2 tbsp sugar
2 1/2 tbsp baking powder
1/2 tbsp salt
1 tbsp butter
1/4 cup milk
oil for frying
1 cup water
Put the flour into a large bowl add sugar, baking powder, melted butter and salt. Mix thoroughly. Add the milk and just enough water to make a dough sticky to the touch.
Knead the dough for about 5 minutes. If it becomes too sticky, add a little flour to make it easier to handle.
When you are done kneading the dough, cover it and allow it to rise in a warm place for at least half an hour.
Preheat the oven to 160°C
Heat up a frying pan over low – medium heat and then add enough oil to cover the pan.
Divide the dough into small balls (I made 13 but they were probably too big, so I’d aim for 20).
Flatten the dough balls to about ½ inches thick.
When the oil is hot (not smoking), place the flattened balls of dough in your frying pan until one side turns golden brown, about 3-4 minutes and turn over to the other side for same results. Do them in batches if necessary.
Once their all browned, place them in the oven for 10 minutes.
Serve with preserves or poached egg.
Burundi is a landlocked country in the African Great Lakes region of East Africa. The Twa, Hutu and Tutsi peoples have lived in Burundi for at least 500 years. Burundi has been plagued by ethnic conflict between the majority Hutus and the Tutsis, who tend to dominate the government and army—but are only 14 percent of the population. A 2003 cease-fire and new government offered hope for peace, however this peace came to a shattering end in 2015 when President Nkurunziza decided to run for what many Burundians believed to be a constitution breaking third term in office. Violence broke out before the election, and has escalated since. The entire country is now considered a no go area for travellers.
Burundi is one of the most eroded and deforested countries in all of tropical Africa. The cutting of forests for fuel is uncontrolled despite legislation requiring permits. Only about 5.7% of Burundi’s total land area is protected.
Burundi is one of the world’s poorest countries, owing in part to its landlocked geography, poor legal system, lack of economic freedom, lack of access to education, and the proliferation of HIV/AIDS. The World Happiness Report 2016 update ranked Burundi as the world’s least happy nation.
Bujumbura’s Lake Tanganyika beaches are some of the best urban beaches of any landlocked country in Africa. A small spring at Kasumo, 115km southeast of Bujumbura might be the southernmost source of the River Nile. Drumming is an important part of Burundi’s cultural heritage. The world-famous Royal Drummers of Burundi have performed for over 40 years.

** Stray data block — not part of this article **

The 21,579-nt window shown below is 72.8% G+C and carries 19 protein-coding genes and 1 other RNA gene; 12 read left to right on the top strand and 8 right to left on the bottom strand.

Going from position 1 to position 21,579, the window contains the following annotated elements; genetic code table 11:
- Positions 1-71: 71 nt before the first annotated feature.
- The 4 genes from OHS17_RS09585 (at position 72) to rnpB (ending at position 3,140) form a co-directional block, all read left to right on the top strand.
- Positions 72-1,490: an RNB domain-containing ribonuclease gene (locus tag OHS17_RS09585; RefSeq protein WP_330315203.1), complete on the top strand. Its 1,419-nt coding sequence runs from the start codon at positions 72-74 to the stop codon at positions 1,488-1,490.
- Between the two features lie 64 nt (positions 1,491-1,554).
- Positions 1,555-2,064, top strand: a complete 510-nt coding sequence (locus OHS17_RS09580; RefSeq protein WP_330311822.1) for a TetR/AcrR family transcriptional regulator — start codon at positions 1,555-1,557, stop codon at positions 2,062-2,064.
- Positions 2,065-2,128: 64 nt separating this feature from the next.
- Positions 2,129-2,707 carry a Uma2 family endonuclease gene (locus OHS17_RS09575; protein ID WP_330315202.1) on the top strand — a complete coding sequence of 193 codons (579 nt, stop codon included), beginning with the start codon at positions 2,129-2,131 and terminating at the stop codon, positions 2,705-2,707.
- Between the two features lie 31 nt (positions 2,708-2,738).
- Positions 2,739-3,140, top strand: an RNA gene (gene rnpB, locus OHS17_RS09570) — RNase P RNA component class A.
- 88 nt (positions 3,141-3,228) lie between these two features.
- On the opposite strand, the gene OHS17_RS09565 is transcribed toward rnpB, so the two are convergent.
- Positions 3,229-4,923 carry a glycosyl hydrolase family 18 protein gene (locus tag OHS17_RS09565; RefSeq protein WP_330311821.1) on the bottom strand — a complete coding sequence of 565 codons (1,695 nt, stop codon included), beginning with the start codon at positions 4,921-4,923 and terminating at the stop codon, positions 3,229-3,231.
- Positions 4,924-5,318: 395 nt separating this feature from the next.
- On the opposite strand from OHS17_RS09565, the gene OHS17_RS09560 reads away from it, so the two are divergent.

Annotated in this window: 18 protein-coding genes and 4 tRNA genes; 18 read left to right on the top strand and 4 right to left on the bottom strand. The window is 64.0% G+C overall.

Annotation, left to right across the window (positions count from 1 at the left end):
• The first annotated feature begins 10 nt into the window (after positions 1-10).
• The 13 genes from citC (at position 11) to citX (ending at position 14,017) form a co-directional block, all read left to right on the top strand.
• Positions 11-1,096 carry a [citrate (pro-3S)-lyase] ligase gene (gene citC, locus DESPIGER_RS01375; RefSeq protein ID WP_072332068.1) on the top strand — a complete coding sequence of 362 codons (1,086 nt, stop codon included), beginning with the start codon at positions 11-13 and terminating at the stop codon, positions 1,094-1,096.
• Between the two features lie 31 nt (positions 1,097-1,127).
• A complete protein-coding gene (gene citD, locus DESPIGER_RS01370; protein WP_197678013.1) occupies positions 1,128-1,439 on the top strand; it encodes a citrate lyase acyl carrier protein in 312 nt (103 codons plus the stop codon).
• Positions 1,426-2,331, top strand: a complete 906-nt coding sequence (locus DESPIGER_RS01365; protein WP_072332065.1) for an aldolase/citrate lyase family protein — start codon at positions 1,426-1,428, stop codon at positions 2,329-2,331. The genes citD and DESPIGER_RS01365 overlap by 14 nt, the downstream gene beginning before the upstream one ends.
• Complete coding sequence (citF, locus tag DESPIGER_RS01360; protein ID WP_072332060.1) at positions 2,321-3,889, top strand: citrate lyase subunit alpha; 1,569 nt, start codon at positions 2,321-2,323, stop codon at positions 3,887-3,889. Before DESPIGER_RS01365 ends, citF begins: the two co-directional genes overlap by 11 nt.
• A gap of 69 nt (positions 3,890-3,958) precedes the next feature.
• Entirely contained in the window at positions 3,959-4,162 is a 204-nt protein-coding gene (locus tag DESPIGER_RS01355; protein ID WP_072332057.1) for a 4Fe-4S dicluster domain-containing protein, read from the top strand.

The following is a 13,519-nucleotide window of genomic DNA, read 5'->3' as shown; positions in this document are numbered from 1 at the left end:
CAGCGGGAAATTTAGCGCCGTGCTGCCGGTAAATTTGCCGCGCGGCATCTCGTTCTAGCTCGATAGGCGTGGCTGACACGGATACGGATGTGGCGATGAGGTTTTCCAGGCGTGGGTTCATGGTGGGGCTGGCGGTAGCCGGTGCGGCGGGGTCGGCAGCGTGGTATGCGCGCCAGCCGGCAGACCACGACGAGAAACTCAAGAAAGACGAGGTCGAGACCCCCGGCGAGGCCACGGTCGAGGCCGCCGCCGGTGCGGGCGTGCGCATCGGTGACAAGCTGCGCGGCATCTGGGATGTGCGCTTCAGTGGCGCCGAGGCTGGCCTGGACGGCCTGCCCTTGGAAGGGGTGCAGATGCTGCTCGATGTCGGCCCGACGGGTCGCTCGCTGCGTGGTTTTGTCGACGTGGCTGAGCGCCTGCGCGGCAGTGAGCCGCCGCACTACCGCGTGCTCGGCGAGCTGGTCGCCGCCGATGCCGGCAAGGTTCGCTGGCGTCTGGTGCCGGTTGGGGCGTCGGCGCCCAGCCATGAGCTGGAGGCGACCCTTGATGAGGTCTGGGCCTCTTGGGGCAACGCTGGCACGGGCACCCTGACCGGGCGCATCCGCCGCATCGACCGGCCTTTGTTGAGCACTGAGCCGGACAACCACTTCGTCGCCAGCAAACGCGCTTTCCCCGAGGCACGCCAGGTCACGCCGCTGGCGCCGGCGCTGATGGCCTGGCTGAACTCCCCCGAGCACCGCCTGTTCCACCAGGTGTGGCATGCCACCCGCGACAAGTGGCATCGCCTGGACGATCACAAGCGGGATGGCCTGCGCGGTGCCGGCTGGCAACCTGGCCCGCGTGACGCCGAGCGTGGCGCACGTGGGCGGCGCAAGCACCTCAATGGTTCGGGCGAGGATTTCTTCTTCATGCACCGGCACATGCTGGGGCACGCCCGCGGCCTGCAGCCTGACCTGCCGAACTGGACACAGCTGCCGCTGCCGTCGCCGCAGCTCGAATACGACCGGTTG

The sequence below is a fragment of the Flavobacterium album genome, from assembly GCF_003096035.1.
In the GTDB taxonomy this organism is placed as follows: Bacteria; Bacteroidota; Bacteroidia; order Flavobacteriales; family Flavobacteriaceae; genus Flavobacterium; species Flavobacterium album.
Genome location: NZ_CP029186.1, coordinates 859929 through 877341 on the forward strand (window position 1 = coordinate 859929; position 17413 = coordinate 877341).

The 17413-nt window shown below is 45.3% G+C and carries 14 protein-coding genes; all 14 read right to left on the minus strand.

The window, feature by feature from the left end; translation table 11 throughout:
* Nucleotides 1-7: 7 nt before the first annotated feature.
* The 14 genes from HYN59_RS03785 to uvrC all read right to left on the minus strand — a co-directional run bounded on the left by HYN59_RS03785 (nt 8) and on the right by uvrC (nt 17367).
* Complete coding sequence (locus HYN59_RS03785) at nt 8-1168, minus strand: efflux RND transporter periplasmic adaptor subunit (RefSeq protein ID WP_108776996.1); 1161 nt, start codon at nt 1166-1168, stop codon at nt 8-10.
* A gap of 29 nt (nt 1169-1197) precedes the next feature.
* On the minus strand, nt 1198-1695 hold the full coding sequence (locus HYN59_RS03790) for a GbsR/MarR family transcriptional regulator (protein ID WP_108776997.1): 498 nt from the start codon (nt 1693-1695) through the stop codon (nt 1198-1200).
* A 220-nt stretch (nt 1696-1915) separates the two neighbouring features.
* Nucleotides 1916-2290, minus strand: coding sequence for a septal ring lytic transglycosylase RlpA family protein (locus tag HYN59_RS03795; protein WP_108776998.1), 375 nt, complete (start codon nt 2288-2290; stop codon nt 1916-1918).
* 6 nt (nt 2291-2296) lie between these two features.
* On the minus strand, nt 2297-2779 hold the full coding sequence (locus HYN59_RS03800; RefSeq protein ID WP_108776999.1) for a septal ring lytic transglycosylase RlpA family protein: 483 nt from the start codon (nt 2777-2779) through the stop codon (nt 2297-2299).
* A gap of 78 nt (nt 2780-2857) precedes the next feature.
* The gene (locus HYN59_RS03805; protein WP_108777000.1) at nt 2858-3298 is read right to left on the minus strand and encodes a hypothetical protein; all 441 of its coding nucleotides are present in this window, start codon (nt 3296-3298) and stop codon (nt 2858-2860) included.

A typical Burundian meal consists of sweet potatoes, corn, and peas. Due to the expense, meat is eaten only a few times per month. Recipes I came across included Marahagwe (bean and vegetable stew), Ibiharage (fried beans) and the somewhat strange pairing of banana with beans. I opted to make date & banana loaf, which although it was a little dry, the flavour was pretty good. Untraditionally, I did however serve it with clotted cream as I felt it was too dry on it’s own.
Prep time: 20 mins
Cook time: 30 mins
260g butter, melted
1 cup sugar
4 cups flour
1/4 tsp salt
1 tsp baking powder
1 large or 2 small bananas
1 & 1/2 cup chopped dates
2 tbsp powdered sugar
1 tbsp ground cinnamon
Preheat the oven to 175c.
Beat 230g of the melted butter with the sugar until well blended.
Add the eggs one at a time mixing well before adding the second one.
Add the flour, salt and baking powder and mix well.
Line a loaf tin with parchment paper.
Spread half of the mix in the bottom of the tin and level the surface with your fingertips.
Add the sliced bananas.
Remove pits from dates, chop coarsely and pout on top of the bananas.
Cover with the remaining cake mix.
Bake for about 30 minutes until golden brown in an oven.
Remove from the oven and brush the top of the cake with the remaining 2 tablespoons of melted butter.
Sprinkle the surface with a mixture of powdered sugar and cinnamon.
Benin is a country in West Africa, bordered by Togo to the west, Nigeria to the east, and Burkina Faso and Niger to the north. About 42 African ethnic groups live in Benin, with most people living on its small southern coastline on the Bight of Benin. It was formerly called Dahomey, a kingdom that rose to prominence in about 1600 and over the next two and half centuries became a regional power, largely based on its slave trade. Dahomey was also widely known for its corps of female soldiers known as the Dahomey Amazons.
Benin is widely seen as the birthplace of voodoo. They hold an annual Voodoo festival in Ouidah on Voodoo Day (January 10th), which is a public holiday. There is a national Voodoo museum. Voodoo is more than a belief system, it is a complete way of life, including culture, philosophy, language, art, dance, music and medicine.
Oscar nominated Djimon Hounsou (of Gladiator and Blood Diamond) was born in Cotonou, Benin.
It offers the visitor many interesting sights including the Parc National de la Pendjari, which is one of the best wildlife parks in West Africa. Lions, cheetahs, leopards, elephants and hundreds of other species thrive here. Other highlights are Grand Popo (palm fringed beaches), the colonial buildings of Porto Novo (the capital) and Grand Marche de Dantokpa (the large market in Cotonou).
Recipes I came across for Benin include Ago Glain (spicy crab, tomato and onion stew) , Akkra Funfun (white bean fritters) , Talé Talé (deep fried banana fritters). I opted to make Yovo doko (Beninese sweet fritters) which I served for breakfast. The kids enjoyed them with chocolate spread!
Makes about 40 fritters